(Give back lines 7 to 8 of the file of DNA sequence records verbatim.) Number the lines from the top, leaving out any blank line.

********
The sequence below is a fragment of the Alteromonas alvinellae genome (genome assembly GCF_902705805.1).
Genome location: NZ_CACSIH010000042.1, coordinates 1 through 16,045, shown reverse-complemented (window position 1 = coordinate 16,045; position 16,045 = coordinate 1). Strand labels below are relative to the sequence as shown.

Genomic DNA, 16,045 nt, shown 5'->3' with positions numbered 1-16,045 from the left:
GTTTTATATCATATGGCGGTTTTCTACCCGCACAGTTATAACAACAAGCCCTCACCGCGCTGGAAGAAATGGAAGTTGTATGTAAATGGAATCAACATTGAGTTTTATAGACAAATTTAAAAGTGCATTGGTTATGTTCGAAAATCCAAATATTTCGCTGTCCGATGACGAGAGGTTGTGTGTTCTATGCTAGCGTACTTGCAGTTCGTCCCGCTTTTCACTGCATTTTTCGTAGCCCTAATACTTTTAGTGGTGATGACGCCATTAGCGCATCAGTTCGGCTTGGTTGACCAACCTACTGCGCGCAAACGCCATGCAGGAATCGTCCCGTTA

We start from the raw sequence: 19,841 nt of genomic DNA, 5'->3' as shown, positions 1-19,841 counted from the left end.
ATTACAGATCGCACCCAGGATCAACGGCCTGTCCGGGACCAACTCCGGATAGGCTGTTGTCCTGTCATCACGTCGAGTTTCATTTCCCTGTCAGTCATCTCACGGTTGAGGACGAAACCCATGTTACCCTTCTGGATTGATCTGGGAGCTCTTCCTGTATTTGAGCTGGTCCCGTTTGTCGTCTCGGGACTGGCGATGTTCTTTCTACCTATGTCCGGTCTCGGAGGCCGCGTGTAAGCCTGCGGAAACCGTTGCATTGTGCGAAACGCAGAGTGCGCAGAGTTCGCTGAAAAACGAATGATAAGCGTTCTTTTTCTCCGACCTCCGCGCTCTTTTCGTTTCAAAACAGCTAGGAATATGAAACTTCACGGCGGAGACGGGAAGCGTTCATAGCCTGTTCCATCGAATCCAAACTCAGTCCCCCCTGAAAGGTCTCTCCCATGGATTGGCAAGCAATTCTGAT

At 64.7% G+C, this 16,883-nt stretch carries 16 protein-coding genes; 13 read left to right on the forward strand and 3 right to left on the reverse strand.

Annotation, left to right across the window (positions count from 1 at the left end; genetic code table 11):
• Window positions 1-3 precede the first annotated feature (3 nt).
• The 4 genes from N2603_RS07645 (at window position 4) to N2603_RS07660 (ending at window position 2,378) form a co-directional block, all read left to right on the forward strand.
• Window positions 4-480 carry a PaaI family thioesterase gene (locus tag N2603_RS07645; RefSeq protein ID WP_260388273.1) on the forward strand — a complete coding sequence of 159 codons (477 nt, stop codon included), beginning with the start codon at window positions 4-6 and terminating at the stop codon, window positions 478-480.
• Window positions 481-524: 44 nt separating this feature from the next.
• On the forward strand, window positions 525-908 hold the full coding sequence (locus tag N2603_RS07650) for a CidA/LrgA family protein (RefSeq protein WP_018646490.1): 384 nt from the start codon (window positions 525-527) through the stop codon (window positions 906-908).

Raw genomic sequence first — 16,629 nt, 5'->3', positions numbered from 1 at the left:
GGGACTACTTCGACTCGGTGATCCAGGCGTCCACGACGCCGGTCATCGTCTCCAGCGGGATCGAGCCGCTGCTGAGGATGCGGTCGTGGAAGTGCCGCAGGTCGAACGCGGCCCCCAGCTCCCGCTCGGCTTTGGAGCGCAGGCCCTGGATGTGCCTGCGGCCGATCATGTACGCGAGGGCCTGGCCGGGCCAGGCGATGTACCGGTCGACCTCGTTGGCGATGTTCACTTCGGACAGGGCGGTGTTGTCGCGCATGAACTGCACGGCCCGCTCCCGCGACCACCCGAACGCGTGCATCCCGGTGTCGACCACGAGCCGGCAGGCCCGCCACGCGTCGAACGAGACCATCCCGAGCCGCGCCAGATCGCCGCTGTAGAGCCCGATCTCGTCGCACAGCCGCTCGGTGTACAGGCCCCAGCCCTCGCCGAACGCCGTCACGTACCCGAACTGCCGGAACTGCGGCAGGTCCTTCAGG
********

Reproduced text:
At 64.7% G+C, this 16,883-nt stretch carries 16 protein-coding genes; 13 read left to right on the forward strand and 3 right to left on the reverse strand.

Annotation, left to right across the window (positions count from 1 at the left end; genetic code table 11):